Twenty-one years of using insect resistant (GM) maize in Spain and Portugal: farm-level economic and environmental contributions

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Abstract or Summary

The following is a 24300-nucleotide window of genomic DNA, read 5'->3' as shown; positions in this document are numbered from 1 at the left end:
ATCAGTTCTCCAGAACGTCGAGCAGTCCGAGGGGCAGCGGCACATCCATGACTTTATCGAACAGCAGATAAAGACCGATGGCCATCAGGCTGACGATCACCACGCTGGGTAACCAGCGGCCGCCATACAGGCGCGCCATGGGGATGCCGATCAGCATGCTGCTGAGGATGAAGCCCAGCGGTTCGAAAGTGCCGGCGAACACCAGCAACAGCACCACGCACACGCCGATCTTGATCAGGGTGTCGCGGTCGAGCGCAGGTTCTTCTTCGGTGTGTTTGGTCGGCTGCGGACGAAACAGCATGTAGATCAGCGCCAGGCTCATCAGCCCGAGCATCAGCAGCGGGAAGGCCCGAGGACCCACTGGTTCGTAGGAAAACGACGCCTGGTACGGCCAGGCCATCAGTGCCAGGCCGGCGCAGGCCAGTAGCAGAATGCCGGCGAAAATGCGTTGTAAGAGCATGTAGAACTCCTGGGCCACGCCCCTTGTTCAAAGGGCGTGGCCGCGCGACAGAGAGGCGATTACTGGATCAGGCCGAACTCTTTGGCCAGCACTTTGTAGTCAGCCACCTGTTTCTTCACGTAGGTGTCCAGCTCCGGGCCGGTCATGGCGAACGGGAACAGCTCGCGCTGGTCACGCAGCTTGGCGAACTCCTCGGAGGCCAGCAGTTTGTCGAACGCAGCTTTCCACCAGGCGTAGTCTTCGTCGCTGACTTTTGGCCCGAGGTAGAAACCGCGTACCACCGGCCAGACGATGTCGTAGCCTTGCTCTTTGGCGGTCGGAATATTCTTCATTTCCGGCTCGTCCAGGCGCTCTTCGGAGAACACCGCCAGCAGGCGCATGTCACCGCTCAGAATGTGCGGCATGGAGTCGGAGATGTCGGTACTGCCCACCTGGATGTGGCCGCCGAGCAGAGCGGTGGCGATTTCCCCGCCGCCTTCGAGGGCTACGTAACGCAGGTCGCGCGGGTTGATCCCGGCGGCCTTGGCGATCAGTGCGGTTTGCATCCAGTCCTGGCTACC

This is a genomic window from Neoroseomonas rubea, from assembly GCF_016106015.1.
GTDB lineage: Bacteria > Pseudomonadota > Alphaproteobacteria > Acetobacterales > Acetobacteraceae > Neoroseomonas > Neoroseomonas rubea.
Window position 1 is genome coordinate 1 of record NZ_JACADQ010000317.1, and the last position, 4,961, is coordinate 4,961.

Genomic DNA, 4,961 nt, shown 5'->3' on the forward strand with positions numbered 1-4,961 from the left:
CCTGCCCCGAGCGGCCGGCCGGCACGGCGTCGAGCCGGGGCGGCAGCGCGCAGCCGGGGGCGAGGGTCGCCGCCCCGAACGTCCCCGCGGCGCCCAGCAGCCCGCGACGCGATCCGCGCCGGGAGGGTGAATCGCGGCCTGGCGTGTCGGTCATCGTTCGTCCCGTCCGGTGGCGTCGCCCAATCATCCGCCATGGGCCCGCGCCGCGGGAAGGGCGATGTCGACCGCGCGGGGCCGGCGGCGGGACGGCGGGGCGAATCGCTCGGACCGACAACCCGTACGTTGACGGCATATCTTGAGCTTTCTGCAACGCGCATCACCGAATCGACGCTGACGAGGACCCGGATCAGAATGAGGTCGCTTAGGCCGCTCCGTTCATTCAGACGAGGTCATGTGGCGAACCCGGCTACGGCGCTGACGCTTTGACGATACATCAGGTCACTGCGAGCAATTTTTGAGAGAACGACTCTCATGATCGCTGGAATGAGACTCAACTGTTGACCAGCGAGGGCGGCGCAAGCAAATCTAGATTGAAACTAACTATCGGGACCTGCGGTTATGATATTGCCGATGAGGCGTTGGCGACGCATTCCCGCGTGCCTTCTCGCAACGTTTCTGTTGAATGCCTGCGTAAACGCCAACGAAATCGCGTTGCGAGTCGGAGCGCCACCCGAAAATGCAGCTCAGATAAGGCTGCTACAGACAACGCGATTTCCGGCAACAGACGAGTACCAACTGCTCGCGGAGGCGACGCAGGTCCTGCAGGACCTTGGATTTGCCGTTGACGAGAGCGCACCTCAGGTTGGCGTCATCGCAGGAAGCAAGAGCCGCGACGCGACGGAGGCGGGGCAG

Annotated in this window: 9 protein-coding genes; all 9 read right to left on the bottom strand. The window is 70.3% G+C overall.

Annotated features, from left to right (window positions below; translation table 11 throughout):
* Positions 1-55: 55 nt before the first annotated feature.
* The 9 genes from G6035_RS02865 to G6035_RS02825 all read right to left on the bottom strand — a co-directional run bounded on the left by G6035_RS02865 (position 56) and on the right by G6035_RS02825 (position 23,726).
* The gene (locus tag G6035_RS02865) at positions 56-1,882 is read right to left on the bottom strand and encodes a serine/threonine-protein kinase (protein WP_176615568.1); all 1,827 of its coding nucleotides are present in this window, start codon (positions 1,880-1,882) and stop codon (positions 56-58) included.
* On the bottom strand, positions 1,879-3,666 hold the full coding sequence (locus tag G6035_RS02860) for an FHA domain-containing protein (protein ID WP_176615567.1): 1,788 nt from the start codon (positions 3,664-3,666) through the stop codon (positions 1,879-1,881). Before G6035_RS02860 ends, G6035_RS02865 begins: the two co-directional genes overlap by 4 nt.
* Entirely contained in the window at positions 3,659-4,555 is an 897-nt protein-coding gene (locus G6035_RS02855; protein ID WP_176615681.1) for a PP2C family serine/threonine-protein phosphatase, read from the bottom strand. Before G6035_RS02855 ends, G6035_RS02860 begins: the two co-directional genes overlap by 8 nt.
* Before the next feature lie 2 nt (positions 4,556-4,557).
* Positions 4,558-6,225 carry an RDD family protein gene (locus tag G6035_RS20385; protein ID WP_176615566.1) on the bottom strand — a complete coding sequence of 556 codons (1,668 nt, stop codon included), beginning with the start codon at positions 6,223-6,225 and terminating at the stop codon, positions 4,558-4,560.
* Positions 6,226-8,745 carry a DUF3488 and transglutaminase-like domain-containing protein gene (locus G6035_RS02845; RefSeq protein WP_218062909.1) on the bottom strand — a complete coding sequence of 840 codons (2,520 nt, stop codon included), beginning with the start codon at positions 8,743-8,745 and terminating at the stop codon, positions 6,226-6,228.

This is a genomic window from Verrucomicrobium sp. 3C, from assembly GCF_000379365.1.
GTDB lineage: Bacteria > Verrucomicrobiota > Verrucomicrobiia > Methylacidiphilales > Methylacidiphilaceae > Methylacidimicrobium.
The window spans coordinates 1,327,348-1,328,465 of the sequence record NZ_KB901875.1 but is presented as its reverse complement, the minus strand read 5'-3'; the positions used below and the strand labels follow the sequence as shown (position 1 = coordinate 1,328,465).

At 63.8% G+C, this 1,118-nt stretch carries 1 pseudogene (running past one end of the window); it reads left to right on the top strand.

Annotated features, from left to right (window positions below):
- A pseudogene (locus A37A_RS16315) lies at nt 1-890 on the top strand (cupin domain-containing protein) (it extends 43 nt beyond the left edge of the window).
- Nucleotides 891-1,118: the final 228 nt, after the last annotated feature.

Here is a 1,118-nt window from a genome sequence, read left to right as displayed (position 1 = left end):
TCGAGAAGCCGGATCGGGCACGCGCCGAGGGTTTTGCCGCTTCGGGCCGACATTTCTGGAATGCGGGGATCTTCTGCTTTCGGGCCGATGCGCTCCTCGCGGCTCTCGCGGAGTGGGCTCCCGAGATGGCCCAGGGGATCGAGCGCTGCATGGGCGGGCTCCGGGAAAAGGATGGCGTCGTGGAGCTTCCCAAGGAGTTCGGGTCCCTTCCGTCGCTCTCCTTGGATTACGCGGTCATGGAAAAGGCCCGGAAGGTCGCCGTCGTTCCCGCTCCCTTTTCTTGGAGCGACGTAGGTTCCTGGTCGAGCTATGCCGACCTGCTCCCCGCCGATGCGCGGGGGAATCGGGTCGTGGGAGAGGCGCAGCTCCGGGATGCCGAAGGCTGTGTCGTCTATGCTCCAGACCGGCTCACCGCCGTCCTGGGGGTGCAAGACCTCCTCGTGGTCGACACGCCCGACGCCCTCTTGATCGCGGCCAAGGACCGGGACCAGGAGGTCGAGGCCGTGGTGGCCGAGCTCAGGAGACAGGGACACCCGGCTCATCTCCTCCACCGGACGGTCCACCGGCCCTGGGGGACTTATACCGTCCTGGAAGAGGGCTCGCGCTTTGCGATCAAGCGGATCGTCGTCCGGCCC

This study assesses the economic and environmental impacts that have arisen from the adoption and use of genetically modified (GM) insect resistant (IR) maize in Spain and Portugal in the 21 years since first planted in Spain in 1998. A total of 1.65 million hectares have been planted to maize containing these traits since 1998, with farmers benefiting from an increase in income of €285.4 million. For every extra €1 spent on this seed relative to conventional seed, farmers have gained an additional €4.95 in extra income. These income gains have mostly arisen from higher yields (+11.5% across the two countries using the technology). The seed technology has reduced insecticide spraying by 678,000 kg of active ingredient (−37%) and, as a result, decreased the environmental impact associated with herbicide and insecticide use on these crops (as measured by the indicator, the Environmental Impact Quotient (EIQ)) by 21%. The technology has also facilitated cuts in fuel use, resulting in a reduction in the release of greenhouse gas emissions from the GM IR maize cropping area and contributed to saving scarce water resources.

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